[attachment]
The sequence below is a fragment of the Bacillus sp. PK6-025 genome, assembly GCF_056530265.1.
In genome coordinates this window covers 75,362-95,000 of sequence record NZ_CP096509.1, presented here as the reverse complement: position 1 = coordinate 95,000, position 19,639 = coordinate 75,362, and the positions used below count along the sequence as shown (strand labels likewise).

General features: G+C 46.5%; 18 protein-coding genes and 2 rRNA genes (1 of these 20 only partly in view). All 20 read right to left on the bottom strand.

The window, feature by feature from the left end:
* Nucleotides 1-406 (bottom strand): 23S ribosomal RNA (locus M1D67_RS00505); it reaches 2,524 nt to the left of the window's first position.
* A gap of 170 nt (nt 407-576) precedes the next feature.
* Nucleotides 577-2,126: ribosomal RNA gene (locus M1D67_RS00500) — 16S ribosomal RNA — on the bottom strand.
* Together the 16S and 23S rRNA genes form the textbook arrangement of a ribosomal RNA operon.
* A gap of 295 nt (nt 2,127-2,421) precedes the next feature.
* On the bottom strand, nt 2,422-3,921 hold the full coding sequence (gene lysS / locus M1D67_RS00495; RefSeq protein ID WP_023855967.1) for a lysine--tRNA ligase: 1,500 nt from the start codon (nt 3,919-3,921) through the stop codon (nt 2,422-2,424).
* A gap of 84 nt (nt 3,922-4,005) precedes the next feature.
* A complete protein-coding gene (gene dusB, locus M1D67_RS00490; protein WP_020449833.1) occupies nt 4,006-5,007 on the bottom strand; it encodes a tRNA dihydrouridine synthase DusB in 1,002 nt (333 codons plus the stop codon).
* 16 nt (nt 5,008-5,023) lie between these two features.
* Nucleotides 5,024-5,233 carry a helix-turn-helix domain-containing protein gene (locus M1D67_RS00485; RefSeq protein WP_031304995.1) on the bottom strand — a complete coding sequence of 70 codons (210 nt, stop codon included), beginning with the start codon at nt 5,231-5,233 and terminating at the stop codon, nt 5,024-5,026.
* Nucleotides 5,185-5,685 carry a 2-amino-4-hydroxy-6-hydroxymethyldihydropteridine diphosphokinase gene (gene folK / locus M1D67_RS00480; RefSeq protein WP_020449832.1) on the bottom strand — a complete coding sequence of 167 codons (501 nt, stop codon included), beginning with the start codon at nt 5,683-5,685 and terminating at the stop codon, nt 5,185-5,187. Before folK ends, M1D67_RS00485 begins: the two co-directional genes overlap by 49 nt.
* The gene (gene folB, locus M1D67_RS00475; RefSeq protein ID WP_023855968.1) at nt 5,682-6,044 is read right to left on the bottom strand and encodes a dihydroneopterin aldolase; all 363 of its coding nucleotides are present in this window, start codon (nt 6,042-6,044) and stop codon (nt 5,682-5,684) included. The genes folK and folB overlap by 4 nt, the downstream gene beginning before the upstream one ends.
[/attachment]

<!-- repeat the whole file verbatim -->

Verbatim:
The sequence below is a fragment of the Bacillus sp. PK6-025 genome, assembly GCF_056530265.1.
In genome coordinates this window covers 75,362-95,000 of sequence record NZ_CP096509.1, presented here as the reverse complement: position 1 = coordinate 95,000, position 19,639 = coordinate 75,362, and the positions used below count along the sequence as shown (strand labels likewise).

General features: G+C 46.5%; 18 protein-coding genes and 2 rRNA genes (1 of these 20 only partly in view). All 20 read right to left on the bottom strand.

The window, feature by feature from the left end:
* Nucleotides 1-406 (bottom strand): 23S ribosomal RNA (locus M1D67_RS00505); it reaches 2,524 nt to the left of the window's first position.
* A gap of 170 nt (nt 407-576) precedes the next feature.
* Nucleotides 577-2,126: ribosomal RNA gene (locus M1D67_RS00500) — 16S ribosomal RNA — on the bottom strand.
* Together the 16S and 23S rRNA genes form the textbook arrangement of a ribosomal RNA operon.
* A gap of 295 nt (nt 2,127-2,421) precedes the next feature.
* On the bottom strand, nt 2,422-3,921 hold the full coding sequence (gene lysS / locus M1D67_RS00495; RefSeq protein ID WP_023855967.1) for a lysine--tRNA ligase: 1,500 nt from the start codon (nt 3,919-3,921) through the stop codon (nt 2,422-2,424).
* A gap of 84 nt (nt 3,922-4,005) precedes the next feature.
* A complete protein-coding gene (gene dusB, locus M1D67_RS00490; protein WP_020449833.1) occupies nt 4,006-5,007 on the bottom strand; it encodes a tRNA dihydrouridine synthase DusB in 1,002 nt (333 codons plus the stop codon).
* 16 nt (nt 5,008-5,023) lie between these two features.
* Nucleotides 5,024-5,233 carry a helix-turn-helix domain-containing protein gene (locus M1D67_RS00485; RefSeq protein WP_031304995.1) on the bottom strand — a complete coding sequence of 70 codons (210 nt, stop codon included), beginning with the start codon at nt 5,231-5,233 and terminating at the stop codon, nt 5,024-5,026.
* Nucleotides 5,185-5,685 carry a 2-amino-4-hydroxy-6-hydroxymethyldihydropteridine diphosphokinase gene (gene folK / locus M1D67_RS00480; RefSeq protein WP_020449832.1) on the bottom strand — a complete coding sequence of 167 codons (501 nt, stop codon included), beginning with the start codon at nt 5,683-5,685 and terminating at the stop codon, nt 5,185-5,187. Before folK ends, M1D67_RS00485 begins: the two co-directional genes overlap by 49 nt.
* The gene (gene folB, locus M1D67_RS00475; RefSeq protein ID WP_023855968.1) at nt 5,682-6,044 is read right to left on the bottom strand and encodes a dihydroneopterin aldolase; all 363 of its coding nucleotides are present in this window, start codon (nt 6,042-6,044) and stop codon (nt 5,682-5,684) included. The genes folK and folB overlap by 4 nt, the downstream gene beginning before the upstream one ends.